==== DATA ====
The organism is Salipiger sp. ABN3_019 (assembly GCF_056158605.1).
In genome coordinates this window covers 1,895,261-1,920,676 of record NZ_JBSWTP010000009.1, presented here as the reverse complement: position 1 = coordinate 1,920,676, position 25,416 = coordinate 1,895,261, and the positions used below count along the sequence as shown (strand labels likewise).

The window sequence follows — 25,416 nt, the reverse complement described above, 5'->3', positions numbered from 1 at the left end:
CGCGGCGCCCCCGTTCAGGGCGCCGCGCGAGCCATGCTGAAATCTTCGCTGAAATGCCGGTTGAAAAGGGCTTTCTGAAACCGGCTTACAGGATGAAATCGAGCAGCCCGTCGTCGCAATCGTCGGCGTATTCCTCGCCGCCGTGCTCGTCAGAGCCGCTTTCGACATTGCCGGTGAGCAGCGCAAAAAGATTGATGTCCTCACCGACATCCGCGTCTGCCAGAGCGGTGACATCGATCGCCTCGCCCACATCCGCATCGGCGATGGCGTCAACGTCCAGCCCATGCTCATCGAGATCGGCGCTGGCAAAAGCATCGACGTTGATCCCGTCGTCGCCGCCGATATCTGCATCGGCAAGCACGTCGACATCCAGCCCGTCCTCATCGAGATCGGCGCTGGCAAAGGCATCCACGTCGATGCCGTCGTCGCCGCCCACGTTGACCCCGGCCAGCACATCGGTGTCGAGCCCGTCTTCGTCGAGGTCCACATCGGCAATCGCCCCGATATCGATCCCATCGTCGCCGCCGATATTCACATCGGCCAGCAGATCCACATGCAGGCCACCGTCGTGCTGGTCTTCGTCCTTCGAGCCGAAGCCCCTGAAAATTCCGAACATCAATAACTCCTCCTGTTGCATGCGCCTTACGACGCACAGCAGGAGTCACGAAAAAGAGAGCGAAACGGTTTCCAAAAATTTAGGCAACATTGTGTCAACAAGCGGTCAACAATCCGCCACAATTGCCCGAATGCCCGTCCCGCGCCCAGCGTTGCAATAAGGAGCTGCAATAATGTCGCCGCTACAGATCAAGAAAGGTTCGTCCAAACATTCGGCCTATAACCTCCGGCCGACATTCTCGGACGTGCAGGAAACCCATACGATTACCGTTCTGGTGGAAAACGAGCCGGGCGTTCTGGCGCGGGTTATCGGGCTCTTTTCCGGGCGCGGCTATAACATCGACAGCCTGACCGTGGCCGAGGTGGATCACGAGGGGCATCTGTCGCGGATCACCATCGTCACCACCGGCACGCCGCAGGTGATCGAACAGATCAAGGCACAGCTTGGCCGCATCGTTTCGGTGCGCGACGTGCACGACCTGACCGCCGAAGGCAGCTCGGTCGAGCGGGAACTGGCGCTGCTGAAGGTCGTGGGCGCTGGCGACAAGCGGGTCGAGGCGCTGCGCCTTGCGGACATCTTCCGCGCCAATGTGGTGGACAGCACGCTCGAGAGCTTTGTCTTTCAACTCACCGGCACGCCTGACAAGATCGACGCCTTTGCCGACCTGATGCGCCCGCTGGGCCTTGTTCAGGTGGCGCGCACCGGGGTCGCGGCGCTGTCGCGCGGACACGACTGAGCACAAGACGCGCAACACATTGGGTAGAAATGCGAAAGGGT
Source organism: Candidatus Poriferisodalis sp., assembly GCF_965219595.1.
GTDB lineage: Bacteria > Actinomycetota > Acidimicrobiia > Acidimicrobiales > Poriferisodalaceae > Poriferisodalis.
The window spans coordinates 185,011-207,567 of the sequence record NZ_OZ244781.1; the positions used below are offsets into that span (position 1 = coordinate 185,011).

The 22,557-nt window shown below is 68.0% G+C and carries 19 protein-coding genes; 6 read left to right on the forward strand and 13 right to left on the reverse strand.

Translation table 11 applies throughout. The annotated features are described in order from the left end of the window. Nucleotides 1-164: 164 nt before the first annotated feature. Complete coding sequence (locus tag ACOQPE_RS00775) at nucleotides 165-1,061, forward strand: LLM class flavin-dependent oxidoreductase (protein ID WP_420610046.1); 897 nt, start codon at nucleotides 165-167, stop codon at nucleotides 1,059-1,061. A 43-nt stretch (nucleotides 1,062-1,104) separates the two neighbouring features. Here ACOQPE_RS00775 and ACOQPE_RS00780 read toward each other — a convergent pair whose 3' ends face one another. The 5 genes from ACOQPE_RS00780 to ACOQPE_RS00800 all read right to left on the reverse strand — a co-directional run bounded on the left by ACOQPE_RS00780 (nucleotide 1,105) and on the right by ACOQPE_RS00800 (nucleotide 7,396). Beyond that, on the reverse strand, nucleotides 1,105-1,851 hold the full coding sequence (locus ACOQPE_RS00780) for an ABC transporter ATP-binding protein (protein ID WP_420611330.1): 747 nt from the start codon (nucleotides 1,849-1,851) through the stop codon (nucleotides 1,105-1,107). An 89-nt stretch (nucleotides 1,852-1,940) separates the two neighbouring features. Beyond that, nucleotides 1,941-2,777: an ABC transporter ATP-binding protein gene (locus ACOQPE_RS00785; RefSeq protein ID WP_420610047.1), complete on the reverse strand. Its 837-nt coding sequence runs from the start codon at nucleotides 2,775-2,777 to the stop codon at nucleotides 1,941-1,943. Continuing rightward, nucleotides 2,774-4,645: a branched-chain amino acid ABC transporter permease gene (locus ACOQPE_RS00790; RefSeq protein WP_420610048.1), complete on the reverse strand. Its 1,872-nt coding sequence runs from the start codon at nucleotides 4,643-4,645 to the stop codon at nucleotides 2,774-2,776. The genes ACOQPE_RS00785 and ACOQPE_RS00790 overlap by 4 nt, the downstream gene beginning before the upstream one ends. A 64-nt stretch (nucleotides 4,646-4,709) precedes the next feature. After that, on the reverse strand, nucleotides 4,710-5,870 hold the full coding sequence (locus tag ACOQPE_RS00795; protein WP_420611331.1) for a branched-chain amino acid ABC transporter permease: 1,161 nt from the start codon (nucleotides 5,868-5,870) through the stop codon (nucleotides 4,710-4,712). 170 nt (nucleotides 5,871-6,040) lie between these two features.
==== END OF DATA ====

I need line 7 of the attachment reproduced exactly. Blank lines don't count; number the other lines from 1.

The window spans coordinates 185,011-207,567 of the sequence record NZ_OZ244781.1; the positions used below are offsets into that span (position 1 = coordinate 185,011).